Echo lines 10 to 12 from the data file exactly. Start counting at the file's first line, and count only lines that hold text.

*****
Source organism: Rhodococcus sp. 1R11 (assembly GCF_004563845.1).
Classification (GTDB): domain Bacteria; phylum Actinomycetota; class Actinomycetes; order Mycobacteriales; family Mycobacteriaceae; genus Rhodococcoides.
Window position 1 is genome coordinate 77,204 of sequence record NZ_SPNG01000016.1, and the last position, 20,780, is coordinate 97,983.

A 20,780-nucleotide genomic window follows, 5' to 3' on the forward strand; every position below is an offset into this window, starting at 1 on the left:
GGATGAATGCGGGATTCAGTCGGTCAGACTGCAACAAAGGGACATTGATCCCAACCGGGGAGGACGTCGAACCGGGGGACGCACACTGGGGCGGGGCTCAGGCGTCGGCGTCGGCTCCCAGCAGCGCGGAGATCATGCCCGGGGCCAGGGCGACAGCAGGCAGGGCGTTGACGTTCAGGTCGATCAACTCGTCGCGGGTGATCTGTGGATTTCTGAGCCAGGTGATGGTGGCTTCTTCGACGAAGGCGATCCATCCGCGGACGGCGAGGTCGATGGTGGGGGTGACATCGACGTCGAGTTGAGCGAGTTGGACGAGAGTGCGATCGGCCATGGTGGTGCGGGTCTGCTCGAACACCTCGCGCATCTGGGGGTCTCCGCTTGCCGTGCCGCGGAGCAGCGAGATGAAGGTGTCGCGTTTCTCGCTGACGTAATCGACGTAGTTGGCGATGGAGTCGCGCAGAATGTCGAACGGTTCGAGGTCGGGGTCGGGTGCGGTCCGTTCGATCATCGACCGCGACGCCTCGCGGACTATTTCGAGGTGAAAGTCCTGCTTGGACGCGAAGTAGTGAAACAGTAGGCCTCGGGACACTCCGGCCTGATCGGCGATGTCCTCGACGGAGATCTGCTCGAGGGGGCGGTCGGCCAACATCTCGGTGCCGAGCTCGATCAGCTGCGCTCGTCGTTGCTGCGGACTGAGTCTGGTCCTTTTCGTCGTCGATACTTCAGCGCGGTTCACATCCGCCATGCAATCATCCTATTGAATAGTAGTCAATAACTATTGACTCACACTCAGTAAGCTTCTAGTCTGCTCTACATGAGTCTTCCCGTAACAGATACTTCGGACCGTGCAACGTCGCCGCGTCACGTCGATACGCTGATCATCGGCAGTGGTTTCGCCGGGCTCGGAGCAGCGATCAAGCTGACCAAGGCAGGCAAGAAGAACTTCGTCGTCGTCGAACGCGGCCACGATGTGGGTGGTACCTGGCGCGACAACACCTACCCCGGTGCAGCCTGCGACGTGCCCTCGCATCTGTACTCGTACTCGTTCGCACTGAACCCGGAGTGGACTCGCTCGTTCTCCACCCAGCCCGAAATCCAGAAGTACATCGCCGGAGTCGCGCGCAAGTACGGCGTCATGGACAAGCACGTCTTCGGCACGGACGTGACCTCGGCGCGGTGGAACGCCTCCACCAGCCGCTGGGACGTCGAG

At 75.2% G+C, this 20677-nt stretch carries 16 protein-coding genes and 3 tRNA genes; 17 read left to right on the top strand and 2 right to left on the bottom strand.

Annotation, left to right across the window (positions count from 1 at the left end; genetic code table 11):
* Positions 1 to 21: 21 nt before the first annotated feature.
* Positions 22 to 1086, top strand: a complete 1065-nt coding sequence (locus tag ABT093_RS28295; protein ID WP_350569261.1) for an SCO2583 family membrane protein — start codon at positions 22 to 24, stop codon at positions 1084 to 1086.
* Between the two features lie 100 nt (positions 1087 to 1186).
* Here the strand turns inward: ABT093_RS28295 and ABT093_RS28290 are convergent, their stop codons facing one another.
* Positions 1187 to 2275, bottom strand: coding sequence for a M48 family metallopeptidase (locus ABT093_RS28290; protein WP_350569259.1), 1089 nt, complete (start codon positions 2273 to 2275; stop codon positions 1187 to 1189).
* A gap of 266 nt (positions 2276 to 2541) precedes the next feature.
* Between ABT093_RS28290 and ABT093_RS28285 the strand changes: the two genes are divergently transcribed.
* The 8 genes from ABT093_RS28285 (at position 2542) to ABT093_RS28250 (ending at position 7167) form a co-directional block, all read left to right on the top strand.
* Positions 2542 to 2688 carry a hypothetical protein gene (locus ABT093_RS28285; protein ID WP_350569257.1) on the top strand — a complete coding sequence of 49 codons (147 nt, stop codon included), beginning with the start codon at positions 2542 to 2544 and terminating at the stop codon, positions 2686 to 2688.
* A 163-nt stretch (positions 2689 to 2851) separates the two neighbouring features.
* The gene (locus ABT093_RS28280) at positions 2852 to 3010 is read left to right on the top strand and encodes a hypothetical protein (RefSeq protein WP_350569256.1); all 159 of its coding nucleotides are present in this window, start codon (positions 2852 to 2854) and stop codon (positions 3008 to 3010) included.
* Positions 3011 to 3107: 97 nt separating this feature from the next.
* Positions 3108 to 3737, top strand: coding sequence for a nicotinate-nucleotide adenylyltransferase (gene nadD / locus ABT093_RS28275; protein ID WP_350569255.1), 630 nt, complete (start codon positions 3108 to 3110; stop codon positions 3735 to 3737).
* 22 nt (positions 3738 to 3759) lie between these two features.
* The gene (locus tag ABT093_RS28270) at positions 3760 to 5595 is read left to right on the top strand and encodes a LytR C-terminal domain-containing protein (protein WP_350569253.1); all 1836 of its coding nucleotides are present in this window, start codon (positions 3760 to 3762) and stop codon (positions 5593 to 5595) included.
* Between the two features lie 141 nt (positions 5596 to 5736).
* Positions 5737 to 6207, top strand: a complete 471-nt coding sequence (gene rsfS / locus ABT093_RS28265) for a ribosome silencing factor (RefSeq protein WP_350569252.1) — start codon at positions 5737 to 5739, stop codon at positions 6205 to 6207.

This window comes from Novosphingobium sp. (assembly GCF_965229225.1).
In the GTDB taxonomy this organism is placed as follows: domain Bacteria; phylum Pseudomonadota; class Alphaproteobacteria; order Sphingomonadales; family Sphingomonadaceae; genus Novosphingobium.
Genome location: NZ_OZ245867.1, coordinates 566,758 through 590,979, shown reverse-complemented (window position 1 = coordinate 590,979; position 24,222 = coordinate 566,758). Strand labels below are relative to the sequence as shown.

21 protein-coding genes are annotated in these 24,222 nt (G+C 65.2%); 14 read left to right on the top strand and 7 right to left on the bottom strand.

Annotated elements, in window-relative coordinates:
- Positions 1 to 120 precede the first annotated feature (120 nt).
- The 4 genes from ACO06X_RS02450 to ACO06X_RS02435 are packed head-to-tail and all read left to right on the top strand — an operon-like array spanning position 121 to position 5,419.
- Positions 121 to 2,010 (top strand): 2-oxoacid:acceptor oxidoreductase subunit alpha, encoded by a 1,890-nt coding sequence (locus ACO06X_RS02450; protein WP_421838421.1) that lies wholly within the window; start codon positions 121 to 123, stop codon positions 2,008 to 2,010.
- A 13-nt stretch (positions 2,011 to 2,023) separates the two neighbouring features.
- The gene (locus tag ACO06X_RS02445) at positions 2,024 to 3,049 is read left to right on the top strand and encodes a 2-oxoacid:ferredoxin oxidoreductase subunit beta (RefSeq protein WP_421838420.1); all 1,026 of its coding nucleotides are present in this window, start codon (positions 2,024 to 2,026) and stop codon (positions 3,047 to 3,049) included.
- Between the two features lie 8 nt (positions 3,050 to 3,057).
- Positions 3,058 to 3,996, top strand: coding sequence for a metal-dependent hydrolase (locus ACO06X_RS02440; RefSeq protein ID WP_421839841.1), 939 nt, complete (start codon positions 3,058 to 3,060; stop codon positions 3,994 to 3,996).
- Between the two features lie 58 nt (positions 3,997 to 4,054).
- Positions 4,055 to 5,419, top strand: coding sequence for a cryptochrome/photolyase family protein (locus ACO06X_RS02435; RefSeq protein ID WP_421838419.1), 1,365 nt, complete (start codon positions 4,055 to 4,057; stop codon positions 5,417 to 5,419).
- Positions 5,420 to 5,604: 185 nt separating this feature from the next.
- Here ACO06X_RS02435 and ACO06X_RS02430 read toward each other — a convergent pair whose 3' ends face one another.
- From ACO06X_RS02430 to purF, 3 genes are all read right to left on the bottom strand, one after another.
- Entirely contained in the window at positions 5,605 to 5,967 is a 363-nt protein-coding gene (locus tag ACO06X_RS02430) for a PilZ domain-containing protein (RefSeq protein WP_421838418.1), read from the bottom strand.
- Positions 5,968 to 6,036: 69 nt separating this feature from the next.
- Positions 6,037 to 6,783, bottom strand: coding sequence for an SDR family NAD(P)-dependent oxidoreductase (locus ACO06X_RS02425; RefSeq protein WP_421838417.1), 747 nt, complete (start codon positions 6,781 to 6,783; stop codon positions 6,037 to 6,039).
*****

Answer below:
* Between the two features lie 100 nt (positions 1087 to 1186).
* Here the strand turns inward: ABT093_RS28295 and ABT093_RS28290 are convergent, their stop codons facing one another.
* Positions 1187 to 2275, bottom strand: coding sequence for a M48 family metallopeptidase (locus ABT093_RS28290; protein WP_350569259.1), 1089 nt, complete (start codon positions 2273 to 2275; stop codon positions 1187 to 1189).